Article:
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Blodgett Forest Research Station recovers from Mosquito Fire

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SAMUEL ALBILLO | FILE

According to Ariel Roughton, research forest manager for the Berkeley Forests, some research projects conducted in the area can pivot to focus on studying the impacts of the fire.

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SEPTEMBER 19, 2022

Last week, the Mosquito Fire burned through UC Berkeley’s Blodgett Forest Research Station, a “living laboratory” located in El Dorado County.

The research station has been owned by campus for about 75 years with the mission to improve the understanding and management of forests.

Robert York, campus professor of cooperative extension in forestry, said the fire burned about 300 acres of the research station’s main tract. The entire station is 4,356 acres in size.

“The impact there has been two things,” York said. “One is that we’re able to kind of see how the fire behavior is interacting with these different treatments that we’ve done in the past, and then it also will open up new opportunities for research in the future, so there’s a lot to learn about post-fire forest management.”

The fire also burned through the entire recently donated northern parcel of the research station, about 400 acres separate from the main tract.

According to York, the fire burned with high-severity effects in that area, with vegetation mortality close to 100%, which has a big impact on the ecosystem functioning in that area.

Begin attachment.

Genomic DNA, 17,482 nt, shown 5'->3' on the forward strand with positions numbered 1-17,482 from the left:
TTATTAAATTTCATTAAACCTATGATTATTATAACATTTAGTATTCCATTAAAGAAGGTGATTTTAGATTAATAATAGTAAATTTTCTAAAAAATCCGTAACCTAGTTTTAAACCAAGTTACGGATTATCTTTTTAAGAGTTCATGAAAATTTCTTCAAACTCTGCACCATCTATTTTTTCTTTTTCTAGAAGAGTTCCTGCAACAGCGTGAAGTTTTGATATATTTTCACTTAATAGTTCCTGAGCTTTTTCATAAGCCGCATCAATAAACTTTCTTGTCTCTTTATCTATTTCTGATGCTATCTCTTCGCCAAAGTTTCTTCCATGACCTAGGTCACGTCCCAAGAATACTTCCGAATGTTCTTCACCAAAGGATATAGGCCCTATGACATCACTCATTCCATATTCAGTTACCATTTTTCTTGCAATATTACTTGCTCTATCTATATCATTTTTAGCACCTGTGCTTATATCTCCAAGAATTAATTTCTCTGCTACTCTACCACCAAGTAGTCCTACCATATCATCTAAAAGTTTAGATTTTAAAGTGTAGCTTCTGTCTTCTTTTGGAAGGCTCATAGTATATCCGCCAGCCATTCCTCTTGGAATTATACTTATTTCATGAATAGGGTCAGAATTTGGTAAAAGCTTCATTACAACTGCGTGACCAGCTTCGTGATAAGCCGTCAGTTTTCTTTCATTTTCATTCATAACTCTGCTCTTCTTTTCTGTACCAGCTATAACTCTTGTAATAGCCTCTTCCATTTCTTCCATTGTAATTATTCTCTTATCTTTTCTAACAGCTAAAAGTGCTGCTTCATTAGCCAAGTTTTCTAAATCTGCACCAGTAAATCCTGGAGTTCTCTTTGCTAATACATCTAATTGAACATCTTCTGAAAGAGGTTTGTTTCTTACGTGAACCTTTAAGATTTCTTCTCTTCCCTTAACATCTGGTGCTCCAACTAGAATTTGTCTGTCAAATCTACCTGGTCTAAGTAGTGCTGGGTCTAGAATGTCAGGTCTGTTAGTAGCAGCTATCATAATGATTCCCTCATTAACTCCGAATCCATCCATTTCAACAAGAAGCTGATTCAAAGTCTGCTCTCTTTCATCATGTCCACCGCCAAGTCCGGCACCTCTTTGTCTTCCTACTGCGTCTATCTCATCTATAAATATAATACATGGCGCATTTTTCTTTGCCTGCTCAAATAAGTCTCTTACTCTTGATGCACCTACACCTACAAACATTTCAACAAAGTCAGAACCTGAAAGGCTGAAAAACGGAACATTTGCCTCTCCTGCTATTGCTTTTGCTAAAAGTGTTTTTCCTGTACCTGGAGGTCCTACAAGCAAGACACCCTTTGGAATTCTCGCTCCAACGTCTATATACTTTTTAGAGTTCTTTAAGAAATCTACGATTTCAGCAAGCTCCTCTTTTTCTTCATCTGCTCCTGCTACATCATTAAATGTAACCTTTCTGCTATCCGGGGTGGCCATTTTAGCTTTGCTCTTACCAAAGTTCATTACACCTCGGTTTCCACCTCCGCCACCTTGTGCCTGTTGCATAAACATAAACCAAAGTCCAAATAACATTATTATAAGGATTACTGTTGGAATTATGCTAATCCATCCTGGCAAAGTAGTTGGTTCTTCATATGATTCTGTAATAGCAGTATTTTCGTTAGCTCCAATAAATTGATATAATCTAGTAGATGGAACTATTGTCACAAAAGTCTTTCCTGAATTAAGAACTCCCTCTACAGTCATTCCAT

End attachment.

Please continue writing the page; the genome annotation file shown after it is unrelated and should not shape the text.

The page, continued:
“Myself and other scientists tend to think of that extent of high-severity fire as having significantly adverse ecosystem effects, because they’re out of the range of natural variability,” York said. “But it is happening because of climate change and because of fire suppression effects that we’ve had over the past 100 years.”

The Blodgett Forest Research Station is part of the Sierra Nevada mixed-conifer forest, which is a fire-adapted ecosystem. According to Ariel Roughton, research forest manager for the Berkeley Forests, this means that in areas where the fire burns with low or moderate severity, the fire behaves in a positive way for the landscape.

The fire has stopped burning through the research station, but according to York, there is still smoldering and a need for active containment efforts. Rain from this weekend is expected to help the containment of the fire, too.

As for research, Roughton said some projects will be negatively impacted, while others can be pivoted in order to utilize the fire and analyze its effects.

“We are already planning on and trying to figure out how we’re going to utilize the impacted areas to enhance our research program,” Roughton said. “We were really fortunate that the fire didn’t burn more of the property and in a sense we’re going to be able to continue to study this huge problem that we have in California.”

Amber X. Chen is the lead housing and transportation reporter. Contact her at [email protected], and follow her on Twitter at @damberonradio.
LAST UPDATED

SEPTEMBER 19, 2022


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